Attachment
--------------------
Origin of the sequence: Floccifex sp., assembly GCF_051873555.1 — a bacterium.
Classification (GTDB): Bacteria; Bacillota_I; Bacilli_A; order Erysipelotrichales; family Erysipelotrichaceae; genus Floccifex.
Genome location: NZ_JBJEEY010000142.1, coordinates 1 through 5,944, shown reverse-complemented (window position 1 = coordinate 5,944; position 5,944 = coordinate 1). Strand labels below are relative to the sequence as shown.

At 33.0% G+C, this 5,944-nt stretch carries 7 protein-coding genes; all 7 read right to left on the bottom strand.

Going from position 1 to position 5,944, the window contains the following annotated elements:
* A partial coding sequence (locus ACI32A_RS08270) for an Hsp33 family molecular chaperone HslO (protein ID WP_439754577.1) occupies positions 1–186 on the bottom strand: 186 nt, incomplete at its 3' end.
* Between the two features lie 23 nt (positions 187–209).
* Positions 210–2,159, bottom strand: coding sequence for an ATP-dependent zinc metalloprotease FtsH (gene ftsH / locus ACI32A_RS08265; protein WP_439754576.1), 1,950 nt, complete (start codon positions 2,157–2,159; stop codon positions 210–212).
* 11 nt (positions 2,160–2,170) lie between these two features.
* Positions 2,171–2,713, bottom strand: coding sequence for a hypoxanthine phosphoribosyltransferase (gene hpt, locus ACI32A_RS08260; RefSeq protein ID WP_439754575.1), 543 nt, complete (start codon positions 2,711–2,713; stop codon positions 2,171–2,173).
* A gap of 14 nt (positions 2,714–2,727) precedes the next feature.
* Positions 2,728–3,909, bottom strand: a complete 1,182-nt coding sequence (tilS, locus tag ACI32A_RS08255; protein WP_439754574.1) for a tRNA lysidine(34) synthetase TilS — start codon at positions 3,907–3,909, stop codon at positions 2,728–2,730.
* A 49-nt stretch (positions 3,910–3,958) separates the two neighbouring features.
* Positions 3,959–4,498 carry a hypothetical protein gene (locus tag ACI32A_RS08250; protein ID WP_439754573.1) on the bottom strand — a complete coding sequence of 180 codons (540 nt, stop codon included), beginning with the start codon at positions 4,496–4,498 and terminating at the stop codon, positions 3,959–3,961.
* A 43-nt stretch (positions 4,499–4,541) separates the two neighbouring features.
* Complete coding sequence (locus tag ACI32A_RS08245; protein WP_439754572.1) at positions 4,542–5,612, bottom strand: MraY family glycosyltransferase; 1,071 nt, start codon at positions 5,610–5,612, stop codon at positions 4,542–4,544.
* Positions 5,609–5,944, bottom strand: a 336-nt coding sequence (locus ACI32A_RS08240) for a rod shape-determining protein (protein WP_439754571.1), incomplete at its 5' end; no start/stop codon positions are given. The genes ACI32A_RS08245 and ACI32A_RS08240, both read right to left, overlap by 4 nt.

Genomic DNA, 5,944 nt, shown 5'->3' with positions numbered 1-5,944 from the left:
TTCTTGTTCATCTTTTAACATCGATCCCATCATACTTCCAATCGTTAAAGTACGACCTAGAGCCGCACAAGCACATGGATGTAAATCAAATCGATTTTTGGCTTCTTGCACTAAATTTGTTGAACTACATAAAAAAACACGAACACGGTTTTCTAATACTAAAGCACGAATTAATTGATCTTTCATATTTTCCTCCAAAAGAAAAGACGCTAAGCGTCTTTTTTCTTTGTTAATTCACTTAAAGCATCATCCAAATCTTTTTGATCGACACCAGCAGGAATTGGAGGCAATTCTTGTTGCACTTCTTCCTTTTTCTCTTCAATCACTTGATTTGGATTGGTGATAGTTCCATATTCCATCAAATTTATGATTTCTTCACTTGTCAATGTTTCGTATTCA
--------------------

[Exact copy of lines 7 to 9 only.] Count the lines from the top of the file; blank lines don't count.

* Between the two features lie 23 nt (positions 187–209).
* Positions 210–2,159, bottom strand: coding sequence for an ATP-dependent zinc metalloprotease FtsH (gene ftsH / locus ACI32A_RS08265; protein WP_439754576.1), 1,950 nt, complete (start codon positions 2,157–2,159; stop codon positions 210–212).
* 11 nt (positions 2,160–2,170) lie between these two features.